Abul Ala Maududi cover

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Abul Ala Maududi

Pakistani theologian, politician and philosopher

1903   -   1979

country of citizenship: British Raj, Pakistan
language of expression: Urdu
occupation: theologian, politician, philosopher, journalist, translator, writer
award received: King Faisal International Prize in Service to Islam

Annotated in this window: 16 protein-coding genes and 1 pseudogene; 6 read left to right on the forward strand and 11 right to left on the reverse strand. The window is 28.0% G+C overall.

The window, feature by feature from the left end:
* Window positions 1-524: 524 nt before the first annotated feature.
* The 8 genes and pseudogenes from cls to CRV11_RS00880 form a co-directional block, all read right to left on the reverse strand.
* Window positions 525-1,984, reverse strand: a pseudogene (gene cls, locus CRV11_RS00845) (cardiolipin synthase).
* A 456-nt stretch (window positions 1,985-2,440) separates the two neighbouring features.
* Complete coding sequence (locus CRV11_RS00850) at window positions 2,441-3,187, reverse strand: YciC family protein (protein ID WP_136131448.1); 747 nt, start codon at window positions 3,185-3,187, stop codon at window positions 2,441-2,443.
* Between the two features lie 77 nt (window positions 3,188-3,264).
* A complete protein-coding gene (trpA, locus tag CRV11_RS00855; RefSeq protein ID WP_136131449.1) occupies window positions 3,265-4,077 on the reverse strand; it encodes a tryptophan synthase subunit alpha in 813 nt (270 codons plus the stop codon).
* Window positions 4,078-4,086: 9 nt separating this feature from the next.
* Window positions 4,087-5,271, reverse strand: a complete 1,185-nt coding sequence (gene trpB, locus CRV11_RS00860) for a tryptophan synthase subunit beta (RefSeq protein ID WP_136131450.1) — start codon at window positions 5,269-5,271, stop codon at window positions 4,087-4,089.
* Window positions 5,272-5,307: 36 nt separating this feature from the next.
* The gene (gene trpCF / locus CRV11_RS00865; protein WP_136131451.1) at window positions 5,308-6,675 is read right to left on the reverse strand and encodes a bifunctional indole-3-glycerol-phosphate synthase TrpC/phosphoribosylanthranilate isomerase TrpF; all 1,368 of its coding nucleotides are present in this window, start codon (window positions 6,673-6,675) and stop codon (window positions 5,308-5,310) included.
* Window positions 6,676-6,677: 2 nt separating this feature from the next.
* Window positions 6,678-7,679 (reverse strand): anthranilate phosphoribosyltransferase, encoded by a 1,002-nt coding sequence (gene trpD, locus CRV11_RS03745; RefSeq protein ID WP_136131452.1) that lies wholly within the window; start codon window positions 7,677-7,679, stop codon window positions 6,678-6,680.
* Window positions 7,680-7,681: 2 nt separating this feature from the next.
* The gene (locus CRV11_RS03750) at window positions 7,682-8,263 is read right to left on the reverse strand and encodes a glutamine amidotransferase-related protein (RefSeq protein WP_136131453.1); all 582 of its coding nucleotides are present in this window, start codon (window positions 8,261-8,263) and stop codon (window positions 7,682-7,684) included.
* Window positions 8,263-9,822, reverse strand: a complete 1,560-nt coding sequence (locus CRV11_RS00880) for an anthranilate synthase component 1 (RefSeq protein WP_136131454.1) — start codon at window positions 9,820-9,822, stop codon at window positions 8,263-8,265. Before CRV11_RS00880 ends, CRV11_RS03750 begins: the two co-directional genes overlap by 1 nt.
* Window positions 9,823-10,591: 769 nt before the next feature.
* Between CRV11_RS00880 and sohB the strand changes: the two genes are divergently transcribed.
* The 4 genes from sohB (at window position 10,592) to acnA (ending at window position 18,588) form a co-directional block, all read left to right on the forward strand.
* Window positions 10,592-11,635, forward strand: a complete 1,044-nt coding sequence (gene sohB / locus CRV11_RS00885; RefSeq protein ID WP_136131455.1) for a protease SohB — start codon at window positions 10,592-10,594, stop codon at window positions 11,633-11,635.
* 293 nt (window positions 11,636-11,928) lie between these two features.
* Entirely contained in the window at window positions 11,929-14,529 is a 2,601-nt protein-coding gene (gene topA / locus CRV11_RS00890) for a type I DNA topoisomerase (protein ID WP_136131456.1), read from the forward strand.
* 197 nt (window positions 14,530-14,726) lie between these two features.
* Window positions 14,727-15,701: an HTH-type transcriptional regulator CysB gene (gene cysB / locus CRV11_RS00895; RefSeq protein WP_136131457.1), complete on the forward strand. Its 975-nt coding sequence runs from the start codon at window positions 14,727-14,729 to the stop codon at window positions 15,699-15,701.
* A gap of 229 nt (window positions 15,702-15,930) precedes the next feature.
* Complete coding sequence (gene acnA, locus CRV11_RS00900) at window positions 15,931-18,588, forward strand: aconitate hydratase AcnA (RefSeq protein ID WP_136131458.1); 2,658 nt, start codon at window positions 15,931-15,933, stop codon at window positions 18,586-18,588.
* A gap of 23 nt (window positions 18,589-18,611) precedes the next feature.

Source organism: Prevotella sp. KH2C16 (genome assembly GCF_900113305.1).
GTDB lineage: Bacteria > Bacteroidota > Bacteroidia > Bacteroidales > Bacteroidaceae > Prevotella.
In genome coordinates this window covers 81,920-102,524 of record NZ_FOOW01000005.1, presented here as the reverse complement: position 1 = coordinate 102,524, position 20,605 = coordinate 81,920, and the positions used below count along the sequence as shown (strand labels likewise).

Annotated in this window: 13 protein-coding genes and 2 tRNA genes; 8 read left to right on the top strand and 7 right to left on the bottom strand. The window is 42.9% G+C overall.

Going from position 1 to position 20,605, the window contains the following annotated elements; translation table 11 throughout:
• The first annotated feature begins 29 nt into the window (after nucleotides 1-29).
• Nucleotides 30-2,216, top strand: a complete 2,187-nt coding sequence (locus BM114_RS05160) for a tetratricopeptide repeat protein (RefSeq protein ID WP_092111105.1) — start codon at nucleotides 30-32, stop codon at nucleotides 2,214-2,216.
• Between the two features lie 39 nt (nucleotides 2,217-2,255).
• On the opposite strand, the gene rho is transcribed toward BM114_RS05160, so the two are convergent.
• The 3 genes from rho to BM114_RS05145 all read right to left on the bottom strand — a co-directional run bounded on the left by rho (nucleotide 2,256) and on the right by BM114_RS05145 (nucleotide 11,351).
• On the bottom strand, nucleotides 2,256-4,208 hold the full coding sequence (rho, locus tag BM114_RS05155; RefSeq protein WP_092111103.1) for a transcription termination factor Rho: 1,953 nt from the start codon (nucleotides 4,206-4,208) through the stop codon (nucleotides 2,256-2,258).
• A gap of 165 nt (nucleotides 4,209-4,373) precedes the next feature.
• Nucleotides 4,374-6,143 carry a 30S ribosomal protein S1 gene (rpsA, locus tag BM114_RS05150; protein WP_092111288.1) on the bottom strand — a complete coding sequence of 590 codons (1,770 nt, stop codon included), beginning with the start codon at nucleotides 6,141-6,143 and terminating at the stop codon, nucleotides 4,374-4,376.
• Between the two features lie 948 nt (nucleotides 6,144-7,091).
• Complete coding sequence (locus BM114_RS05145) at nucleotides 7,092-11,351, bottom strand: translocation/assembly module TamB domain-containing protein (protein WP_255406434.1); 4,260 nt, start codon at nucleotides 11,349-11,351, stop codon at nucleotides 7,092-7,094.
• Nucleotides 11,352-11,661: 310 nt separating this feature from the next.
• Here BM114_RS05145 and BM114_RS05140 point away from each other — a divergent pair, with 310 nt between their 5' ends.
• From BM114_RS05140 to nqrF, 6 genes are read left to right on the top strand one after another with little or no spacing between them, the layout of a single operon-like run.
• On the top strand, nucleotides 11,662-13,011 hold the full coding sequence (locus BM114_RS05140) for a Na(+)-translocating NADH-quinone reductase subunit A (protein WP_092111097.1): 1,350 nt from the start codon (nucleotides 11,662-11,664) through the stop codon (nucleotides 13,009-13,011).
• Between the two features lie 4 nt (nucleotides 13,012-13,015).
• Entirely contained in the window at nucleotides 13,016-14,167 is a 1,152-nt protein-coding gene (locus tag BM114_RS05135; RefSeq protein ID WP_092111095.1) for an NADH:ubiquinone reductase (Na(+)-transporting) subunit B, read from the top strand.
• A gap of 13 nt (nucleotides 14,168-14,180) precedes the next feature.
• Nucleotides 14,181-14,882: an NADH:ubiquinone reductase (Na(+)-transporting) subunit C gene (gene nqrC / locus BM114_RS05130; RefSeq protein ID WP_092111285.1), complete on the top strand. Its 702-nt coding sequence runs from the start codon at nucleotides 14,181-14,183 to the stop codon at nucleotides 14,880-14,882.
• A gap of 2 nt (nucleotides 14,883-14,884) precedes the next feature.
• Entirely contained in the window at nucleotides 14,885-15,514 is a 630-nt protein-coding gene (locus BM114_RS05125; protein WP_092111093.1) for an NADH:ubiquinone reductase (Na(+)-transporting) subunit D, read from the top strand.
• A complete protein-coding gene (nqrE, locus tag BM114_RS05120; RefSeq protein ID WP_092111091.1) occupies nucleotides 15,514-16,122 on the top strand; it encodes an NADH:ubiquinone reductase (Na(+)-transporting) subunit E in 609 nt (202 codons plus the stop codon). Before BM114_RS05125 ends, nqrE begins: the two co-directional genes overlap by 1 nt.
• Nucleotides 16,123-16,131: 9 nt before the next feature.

Syed Abul A'la Maududi (Urdu: ابو الاعلی مودودی‎ – alternative spellings of last name Maudoodi, Mawdudi, also known as Abul Alā Mawdūdī; (1903-09-25)25 September 1903 – (1979-09-22)22 September 1979) was a Pakistani Muslim philosopher, jurist, historian, journalist, activist and scholar. His numerous works, which "covered a range of disciplines such as Qur’anic exegesis, hadith, law, philosophy and history", were written in Urdu, but then translated into English, Arabic, Hindi, Bengali, Tamil, Telugu, Kannada, Burmese, Malayalam and many other languages. He sought to revive Islam, and to propagate what he understood to be "true Islam". He believed that Islam was essential for politics, and that it was necessary to institute sharia and preserve Islamic culture similar to the reign of Mughal Emperor Aurangzeb and abandon immorality, from what he viewed as the evils of secularism, nationalism and socialism, which he understood to be the influence of Western imperialism.He was the founder of the Jamaat-e-Islami, the then largest Islamic organisation in Asia. Maududi and his followers are thought to have been the pioneers in politicizing Islam and generating support for an Islamic state in Pakistan. They are thought to have helped inspire General Muhammad Zia-ul-Haq to introduce "Sharization" to Pakistan, and to have been greatly strengthened by him after tens of thousands of members and sympathizers were given jobs in the judiciary and civil service during his administration. He was the first recipient of the Saudi Arabian King Faisal International Award for his service to Islam in 1979. Maududi was part of establishing and running of Islamic University of Madinah, Saudi Arabia.He has been the second person in history whose absentee funeral was observed in the Kaaba, succeeding King Ashama ibn-Abjar.
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